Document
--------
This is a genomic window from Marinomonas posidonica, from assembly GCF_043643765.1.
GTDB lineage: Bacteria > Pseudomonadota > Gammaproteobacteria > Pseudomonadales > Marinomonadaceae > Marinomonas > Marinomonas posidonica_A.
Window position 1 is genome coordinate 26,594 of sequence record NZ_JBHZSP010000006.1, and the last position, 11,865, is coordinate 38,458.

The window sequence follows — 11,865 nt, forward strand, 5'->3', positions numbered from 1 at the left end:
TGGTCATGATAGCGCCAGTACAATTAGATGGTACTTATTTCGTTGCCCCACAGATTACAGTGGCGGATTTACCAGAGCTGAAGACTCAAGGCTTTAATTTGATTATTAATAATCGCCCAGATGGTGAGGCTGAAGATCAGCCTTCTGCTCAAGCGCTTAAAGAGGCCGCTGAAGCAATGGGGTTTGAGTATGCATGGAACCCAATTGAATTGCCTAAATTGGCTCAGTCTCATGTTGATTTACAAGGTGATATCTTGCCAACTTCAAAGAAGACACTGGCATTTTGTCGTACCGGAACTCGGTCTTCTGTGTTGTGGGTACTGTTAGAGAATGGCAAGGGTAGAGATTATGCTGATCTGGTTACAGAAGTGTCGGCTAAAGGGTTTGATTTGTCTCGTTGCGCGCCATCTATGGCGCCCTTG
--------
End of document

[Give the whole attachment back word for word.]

This is a genomic window from Marinomonas posidonica, from assembly GCF_043643765.1.
GTDB lineage: Bacteria > Pseudomonadota > Gammaproteobacteria > Pseudomonadales > Marinomonadaceae > Marinomonas > Marinomonas posidonica_A.
Window position 1 is genome coordinate 26,594 of sequence record NZ_JBHZSP010000006.1, and the last position, 11,865, is coordinate 38,458.

The window sequence follows — 11,865 nt, forward strand, 5'->3', positions numbered from 1 at the left end:
TGGTCATGATAGCGCCAGTACAATTAGATGGTACTTATTTCGTTGCCCCACAGATTACAGTGGCGGATTTACCAGAGCTGAAGACTCAAGGCTTTAATTTGATTATTAATAATCGCCCAGATGGTGAGGCTGAAGATCAGCCTTCTGCTCAAGCGCTTAAAGAGGCCGCTGAAGCAATGGGGTTTGAGTATGCATGGAACCCAATTGAATTGCCTAAATTGGCTCAGTCTCATGTTGATTTACAAGGTGATATCTTGCCAACTTCAAAGAAGACACTGGCATTTTGTCGTACCGGAACTCGGTCTTCTGTGTTGTGGGTACTGTTAGAGAATGGCAAGGGTAGAGATTATGCTGATCTGGTTACAGAAGTGTCGGCTAAAGGGTTTGATTTGTCTCGTTGCGCGCCATCTATGGCGCCCTTG